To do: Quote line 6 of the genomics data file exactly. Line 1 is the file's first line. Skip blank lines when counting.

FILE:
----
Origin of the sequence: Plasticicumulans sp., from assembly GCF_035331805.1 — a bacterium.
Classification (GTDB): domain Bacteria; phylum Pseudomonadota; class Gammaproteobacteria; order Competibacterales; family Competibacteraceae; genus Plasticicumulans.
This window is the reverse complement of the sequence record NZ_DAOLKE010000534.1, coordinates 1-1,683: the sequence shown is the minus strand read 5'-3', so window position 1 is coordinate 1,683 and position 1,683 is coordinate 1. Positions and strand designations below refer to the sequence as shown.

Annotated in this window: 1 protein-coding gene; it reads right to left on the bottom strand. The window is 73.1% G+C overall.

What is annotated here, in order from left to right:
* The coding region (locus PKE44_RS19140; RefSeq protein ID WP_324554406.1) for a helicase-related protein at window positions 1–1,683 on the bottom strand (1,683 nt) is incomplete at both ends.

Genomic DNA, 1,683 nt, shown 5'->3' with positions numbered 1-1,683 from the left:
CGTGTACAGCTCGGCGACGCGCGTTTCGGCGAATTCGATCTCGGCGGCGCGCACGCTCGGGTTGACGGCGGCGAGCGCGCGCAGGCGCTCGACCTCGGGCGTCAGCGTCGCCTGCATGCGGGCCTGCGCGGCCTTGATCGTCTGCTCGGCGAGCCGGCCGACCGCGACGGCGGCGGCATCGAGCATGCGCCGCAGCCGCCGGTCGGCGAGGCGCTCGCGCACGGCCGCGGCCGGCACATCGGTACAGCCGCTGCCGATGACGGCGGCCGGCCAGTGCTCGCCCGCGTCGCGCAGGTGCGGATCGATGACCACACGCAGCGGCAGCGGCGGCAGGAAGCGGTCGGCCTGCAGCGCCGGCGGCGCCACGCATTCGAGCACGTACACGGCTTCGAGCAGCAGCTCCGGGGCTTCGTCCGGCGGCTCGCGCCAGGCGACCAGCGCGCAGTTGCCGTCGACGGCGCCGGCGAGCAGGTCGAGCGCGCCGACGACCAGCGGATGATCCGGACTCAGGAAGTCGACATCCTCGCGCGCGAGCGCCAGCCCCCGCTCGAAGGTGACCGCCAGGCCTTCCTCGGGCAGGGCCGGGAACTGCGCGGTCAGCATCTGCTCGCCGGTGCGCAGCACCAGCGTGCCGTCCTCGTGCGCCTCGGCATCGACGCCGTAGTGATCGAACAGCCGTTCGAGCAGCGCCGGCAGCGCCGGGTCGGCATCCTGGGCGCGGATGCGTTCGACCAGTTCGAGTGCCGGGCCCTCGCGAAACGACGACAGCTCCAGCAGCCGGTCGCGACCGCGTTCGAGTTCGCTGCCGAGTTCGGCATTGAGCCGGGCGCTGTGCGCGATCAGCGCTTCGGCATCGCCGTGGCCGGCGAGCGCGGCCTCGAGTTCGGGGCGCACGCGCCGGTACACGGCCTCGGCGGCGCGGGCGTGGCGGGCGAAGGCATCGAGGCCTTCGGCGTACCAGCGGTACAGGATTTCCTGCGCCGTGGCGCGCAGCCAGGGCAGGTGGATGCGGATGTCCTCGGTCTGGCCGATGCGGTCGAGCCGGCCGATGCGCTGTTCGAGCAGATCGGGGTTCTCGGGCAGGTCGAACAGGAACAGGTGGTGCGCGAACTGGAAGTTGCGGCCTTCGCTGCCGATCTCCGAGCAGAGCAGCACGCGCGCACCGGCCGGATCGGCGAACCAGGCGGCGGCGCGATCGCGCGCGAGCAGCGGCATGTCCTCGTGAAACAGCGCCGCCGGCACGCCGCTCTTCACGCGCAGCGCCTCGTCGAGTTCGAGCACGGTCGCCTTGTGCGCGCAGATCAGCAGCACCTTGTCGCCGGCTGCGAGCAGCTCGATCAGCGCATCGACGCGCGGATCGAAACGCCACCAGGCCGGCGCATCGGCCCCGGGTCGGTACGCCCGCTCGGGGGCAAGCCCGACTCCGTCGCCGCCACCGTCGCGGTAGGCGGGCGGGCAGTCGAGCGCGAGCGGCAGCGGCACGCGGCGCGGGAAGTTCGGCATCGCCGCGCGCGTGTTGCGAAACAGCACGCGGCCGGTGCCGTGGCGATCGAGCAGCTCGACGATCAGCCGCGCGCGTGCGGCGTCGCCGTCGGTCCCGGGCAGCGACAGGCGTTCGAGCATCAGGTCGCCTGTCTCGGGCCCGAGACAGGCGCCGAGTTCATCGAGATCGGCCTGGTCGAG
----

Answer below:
* The coding region (locus PKE44_RS19140; RefSeq protein ID WP_324554406.1) for a helicase-related protein at window positions 1–1,683 on the bottom strand (1,683 nt) is incomplete at both ends.